Twitter has gotten the jump on any requirements that might result from the “Honest Ads Act” or similar future legislation that would compel social media and online entities to adhere to the same political ad disclosure standard as broadcasters by saying it will identify ad purchasers, ads, their targets and make that information available for review.
The “Honest Ads Act,” sponsored by Sens. John McCain, R-Ariz.; Mark Warner, D-Va.; and Amy Klobuchar, D-Minn., presses online companies like Facebook and Google to make “reasonable efforts to ensure that foreign individuals and entities are not purchasing political advertisements in order to influence the American electorate" and would amend “the Bipartisan Campaign Reform Act of 2002's definition of electioneering communication to include paid Internet and digital advertisements.”
Facebook in September said that an internal investigation found a Russian "troll farm" bought ads from the social media giant and apparently planted them, some in targeted markets, "to focus on amplifying divisive social and political messages across the ideological spectrum — touching on topics from LGBT matters to race issues to immigration to gun rights," company CSO Alex Stamos wrote in a blog post.
Pledging that the company will improve controls for customers and adopt "stricter advertising policies,” Twitter General Manager of Revenue, Product and Engineering Bruce Falck wrote in a blog post that part of the initiative includes the launch of “an industry-leading transparency center that will offer everyone visibility into who is advertising on Twitter, details behind those ads, and tools to share” feedback with the company.
“To make it clear when you are seeing or engaging with an electioneering ad, we will now require that electioneering advertisers identify their campaigns as such,” Falck wrote. “We will also change the look and feel of these ads and include a visual political ad indicator.”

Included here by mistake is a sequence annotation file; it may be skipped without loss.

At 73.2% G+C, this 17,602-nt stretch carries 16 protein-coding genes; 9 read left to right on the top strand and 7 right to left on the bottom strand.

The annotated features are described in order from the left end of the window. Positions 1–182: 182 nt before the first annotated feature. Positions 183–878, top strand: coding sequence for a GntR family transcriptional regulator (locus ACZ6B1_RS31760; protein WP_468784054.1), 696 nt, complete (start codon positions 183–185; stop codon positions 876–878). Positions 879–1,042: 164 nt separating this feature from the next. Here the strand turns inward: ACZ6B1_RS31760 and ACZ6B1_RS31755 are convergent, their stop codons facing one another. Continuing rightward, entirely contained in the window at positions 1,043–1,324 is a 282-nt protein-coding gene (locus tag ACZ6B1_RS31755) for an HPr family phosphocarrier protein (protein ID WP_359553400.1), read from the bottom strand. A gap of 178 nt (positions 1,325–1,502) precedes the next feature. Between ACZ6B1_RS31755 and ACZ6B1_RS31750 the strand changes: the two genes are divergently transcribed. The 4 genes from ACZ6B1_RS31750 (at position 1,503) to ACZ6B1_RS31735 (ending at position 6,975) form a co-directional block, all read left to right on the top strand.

The company plans to define issues-based ads and integrate them into the approach it has outlined for electioneering (political) ads. While Twitter is “committed to stricter policies and transparency around issue-based ads,” Falck said there is currently “no clear industry definition” for them and will require the concerted efforts of industry leaders, policymakers, advertisers and online platforms.
"Twitter's announcement to label political ads and create a transparency center is a step in the right direction. The political ad situation all boils down to knowing your customer, a simple task that quickly turns complex when dealing with the digital ecosystem due to its highly-dynamic and opaque nature,” said Chris Olson, CEO of The Media Trust. “Now's the time for any website operator to adopt better controls to identify the parties involved in rendering web pages, evaluate their activity and/or content and quickly terminate unauthorized behavior."
Twitter's announcement comes a day after Republicans and members of the advertising industry emerged from a House subcommittee hearing on prospective regulations and laws to govern political ad disclosures critical of the proposals. Rep. Paul Mitchell, R-Mich., said the Senate's proposed law would compromise free speech.
“The idea that we're going to allow regulators, a group of bureaucrats, to determine what we will be able to see in terms of social media or other formats offends me, and I will certainly oppose that in whatever way I can,” Mitchell told members of the House Oversight and Government Reform Subcommittee on Information Technology.
Committee Chairman Rep. Will Hurd, R-Texas, according to The Hill, told reporters later that while he didn't “necessarily know” the act was an appropriate solution, he believed that "colleagues on both sides of the aisle want to make sure that we do everything we can to defend our liberal — "little i" — institutions against foreign actors.